Califonia Bountiful

Maureen Tolson

7th and 8th Grade Teacher
Lompoc Valley Middle School
Santa Barbara County

This interview was originally published on CFAITC's blog, "The Fencepost."

How and when did you first learn of Ag in the Classroom?
I first learned about Ag in the Classroom when a flyer was posted at school regarding the Summer Ag Institute in Sacramento. I applied and was honored to be accepted as a member of Class VI. The Santa Barbara County Farm Bureau sponsored me and we had a great class and an amazing week.

How long have you been teaching students and why did you choose to become an educator?
Truth be told, I wanted to be a veterinarian. I loved home economics and physical education, however, and chose those subjects for my major and minor.

I have been teaching at Lompoc Valley Middle School for about 30 years. The first 15 years I taught Spanish. The last 15 years I have been teaching home economics careers and technology/consumer and family studies.

What is your favorite AITC program/resource/event and why?
It would be difficult to choose a favorite. I loved the Summer Ag Institute and our graduate reunions. I also really enjoy the annual conference. (My husband used to attend with me and it really opened his eyes, coming from Washington, D.C.) I have been privileged to work on developing the "What's Growin' On?" student newspapers and have thoroughly enjoyed the writing process.

Another highlight was when Debbie Isbell, from Santa Maria, and I did workshops for the annual conference. We had a blast! I have enjoyed bringing new teachers to AITC events. Those are always "golden moments" for me.

What is the most profound impact that agriculture education/awareness has had on you?
I was surrounded by agriculture growing up in Santa Clara Valley. Many of my relatives, including my grandparents, were orchardists. Everyone was a steward of the land and we grew up knowing that we should take good care of whatever ground we had. We always had vegetables and fruit growing in the garden and my grandparents next door had chickens and an orchard. Ag in the Classroom has deepened and expanded my agriculture knowledge and experience. There are so many people willing to share their expertise, you can't help get excited about what they have to teach us.

Has agriculture continued to impact the way you educate students?
Agriculture has continued to impact the way I educate students. I love sharing information and hands-on activities. We are a largely agricultural area here. Vandenberg Air Force Base is a major employer. Many students have no knowledge of what is grown here and what it takes to get it to market. Our major crops include flowers, artichokes, asparagus, lettuces, broccoli, celery, pinquito beans and lima beans. There is a dairy at the prison and vineyards have exploded within the area because the climate is perfect for many varieties of winegrapes. Many students have a very limited food variety experience so I like to have them taste new foods, especially vegetables. When we travel, we play "name the crops" along the way.

Tell us about a golden teaching moment.
A few years ago we received a garden grant from the Santa Maria Valley Chapter of California Women for Agriculture (CWA). We were able to establish a flower and herb garden, and then a flower and vegetable garden. The students planted chayote and pumpkins. The gardens grew wonderfully and the students were excited when they came back to school in the fall to see how everything had grown! They weighed the pumpkins in the nurse's office and the chayote had grown onto the fence and we had birds—it was wonderful.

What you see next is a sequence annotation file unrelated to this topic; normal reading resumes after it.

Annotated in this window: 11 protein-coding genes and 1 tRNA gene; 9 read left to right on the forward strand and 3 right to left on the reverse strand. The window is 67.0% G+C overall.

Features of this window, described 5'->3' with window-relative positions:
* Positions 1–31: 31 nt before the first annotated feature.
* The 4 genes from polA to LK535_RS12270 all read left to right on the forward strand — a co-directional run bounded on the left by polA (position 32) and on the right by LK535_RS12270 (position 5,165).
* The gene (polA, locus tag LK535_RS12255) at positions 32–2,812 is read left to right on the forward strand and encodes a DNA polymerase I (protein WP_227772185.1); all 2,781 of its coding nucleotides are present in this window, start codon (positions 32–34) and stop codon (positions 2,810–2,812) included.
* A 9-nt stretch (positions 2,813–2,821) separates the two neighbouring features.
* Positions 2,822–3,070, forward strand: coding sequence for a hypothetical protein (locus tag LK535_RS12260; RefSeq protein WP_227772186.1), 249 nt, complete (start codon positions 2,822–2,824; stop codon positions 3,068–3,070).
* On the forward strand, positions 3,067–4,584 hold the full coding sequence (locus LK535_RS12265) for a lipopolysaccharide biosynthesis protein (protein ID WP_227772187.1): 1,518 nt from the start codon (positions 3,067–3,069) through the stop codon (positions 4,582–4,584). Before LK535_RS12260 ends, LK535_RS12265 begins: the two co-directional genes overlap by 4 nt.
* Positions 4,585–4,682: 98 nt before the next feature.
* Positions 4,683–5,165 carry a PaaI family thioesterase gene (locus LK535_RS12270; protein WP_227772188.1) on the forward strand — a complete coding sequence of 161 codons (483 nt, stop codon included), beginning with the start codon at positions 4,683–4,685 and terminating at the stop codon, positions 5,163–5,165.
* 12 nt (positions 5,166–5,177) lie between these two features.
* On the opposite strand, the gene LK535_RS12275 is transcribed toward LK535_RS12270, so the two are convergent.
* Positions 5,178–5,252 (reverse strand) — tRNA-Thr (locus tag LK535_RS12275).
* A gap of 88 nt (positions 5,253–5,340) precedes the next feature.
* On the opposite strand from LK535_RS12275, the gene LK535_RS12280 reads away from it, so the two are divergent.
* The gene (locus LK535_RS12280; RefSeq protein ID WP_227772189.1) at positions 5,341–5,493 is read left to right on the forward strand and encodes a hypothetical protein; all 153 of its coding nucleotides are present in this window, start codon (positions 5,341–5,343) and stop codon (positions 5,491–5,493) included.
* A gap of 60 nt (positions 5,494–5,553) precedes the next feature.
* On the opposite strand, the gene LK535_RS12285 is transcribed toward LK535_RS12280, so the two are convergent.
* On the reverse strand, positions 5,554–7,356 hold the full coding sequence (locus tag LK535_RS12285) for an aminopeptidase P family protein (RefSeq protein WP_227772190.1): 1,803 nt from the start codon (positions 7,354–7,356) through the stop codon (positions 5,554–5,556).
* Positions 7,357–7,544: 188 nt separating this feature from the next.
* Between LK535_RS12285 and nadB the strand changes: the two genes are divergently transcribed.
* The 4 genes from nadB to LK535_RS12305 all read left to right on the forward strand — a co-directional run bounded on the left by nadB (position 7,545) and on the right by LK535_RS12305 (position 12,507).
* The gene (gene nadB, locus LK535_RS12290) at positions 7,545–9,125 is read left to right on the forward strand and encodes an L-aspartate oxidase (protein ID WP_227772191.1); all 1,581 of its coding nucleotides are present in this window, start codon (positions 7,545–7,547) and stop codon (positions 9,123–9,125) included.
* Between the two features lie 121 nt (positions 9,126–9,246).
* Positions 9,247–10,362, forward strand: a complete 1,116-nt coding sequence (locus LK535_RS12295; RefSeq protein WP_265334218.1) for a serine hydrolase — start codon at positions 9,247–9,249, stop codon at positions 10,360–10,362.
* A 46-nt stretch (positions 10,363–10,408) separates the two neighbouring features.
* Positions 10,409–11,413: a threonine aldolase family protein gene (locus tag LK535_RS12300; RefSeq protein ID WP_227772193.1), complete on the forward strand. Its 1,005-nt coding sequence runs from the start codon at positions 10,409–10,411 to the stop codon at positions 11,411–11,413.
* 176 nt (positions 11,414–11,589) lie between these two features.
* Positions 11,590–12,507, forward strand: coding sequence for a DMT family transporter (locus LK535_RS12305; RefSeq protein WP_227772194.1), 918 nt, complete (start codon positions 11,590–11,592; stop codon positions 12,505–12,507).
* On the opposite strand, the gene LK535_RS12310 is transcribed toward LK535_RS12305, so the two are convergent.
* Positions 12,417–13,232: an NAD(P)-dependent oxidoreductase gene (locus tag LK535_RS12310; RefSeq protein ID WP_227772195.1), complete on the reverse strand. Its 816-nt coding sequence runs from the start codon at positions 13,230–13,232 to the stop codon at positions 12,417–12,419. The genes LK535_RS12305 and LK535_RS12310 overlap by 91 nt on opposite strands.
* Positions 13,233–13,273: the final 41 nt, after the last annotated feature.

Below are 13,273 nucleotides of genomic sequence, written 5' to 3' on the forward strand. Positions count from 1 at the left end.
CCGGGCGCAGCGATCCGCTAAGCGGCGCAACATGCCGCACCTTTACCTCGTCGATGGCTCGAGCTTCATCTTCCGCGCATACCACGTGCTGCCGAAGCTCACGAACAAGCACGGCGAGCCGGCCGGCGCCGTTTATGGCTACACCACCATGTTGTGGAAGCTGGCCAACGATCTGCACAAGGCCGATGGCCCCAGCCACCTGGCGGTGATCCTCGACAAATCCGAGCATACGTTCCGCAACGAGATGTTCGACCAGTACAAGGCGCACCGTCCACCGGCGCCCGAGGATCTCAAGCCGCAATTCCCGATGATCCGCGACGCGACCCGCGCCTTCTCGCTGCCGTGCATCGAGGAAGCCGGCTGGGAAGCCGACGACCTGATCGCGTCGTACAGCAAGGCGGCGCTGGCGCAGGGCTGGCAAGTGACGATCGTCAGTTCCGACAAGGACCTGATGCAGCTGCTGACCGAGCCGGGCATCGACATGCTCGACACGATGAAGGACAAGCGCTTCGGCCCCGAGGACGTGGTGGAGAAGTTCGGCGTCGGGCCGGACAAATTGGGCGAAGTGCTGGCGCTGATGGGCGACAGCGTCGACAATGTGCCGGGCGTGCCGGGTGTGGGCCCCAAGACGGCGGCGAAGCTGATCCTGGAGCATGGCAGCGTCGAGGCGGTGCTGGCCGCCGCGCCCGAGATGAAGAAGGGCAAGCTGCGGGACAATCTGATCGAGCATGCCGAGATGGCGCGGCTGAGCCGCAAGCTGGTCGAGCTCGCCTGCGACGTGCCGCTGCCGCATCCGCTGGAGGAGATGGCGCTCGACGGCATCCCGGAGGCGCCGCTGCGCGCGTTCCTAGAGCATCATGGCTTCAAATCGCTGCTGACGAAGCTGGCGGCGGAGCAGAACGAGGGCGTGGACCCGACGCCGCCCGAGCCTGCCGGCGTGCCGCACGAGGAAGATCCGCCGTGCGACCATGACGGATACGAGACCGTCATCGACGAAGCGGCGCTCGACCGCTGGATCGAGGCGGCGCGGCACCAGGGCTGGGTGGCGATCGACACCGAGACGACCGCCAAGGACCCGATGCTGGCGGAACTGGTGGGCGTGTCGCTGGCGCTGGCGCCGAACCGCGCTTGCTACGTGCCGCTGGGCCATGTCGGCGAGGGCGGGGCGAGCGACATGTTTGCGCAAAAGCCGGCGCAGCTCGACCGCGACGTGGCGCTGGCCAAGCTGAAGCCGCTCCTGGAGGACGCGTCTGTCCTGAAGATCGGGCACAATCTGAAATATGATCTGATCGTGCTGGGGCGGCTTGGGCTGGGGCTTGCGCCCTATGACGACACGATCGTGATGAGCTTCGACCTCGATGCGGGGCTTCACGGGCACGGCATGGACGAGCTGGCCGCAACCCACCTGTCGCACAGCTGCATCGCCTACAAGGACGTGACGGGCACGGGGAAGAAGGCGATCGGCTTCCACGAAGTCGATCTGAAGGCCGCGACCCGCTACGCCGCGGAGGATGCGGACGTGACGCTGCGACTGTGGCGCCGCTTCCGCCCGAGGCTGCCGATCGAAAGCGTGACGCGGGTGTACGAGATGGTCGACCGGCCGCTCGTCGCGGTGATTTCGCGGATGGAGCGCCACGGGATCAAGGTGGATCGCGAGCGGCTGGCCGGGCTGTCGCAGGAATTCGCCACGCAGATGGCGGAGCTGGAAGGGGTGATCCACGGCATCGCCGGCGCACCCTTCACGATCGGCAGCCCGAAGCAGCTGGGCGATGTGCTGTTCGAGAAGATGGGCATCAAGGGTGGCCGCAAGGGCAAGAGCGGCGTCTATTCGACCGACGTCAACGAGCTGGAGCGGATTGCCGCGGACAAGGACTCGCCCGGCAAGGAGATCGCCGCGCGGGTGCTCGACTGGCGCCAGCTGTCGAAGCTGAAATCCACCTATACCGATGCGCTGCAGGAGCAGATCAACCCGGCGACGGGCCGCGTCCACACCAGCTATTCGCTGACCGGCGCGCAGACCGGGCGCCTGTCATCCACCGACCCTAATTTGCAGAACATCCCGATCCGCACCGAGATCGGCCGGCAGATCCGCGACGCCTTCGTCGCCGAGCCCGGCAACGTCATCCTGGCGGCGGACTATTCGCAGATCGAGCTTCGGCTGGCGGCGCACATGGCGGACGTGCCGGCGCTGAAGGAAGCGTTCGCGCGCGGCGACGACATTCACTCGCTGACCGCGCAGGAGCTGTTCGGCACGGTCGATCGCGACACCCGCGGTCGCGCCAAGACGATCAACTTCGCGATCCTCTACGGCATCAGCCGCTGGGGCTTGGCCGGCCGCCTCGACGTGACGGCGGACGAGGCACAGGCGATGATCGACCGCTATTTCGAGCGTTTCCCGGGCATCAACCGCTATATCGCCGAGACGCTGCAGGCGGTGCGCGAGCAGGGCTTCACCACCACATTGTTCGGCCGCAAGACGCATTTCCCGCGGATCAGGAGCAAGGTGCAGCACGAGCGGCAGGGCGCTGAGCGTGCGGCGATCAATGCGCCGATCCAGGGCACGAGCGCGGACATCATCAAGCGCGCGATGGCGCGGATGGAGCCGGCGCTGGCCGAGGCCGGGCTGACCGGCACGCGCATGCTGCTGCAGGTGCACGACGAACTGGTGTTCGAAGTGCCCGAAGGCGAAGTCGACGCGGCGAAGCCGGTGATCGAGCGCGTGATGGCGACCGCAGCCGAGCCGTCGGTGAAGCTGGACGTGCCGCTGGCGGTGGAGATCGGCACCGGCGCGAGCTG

Two years ago this November, however, someone on our campus didn't like our beautiful habitat and poured or sprayed something on everything and killed the garden. We were devastated, to say the least. The students did not understand how someone could be so cruel. With all the rain we had last year, it was a full year before we even got weeds. This fall we planted in barrels and have calendulas everywhere.

So far this year, we have harvested lettuce, peas, and beets and the pumpkin seeds are sprouting in the barrels. We also have a new chayote that is disguised in the calendulas and is planted so it won't climb the fence. The students really enjoy working in the garden.

Do you have any advice for other teachers on implementing agriculture into the classroom?
My advice would be to start slowly, perhaps a commodity a month, or focus on your local commodities. Also, materials can always be adapted up or down depending on the grade level; don't pass by some really great curriculum because it is not "marked" for your grade. Talk with other teachers; they are always willing to share, help, and encourage.

Why do you believe it is important for our students to be agriculturally literate and aware in today's society?
I believe it is important for our students to be agriculturally literate and aware because it will give them a greater understanding of where our food and fiber comes from, and how hard people work to grow it for us. I hope it will also make them good stewards of the land. As a result, some may also choose an agriculture-related career.

These children will one day be making decisions as voters and they need to understand the importance of agriculture to all of us. As the CWA PSA says, "if you eat food and wear clothes, you are involved in agriculture."

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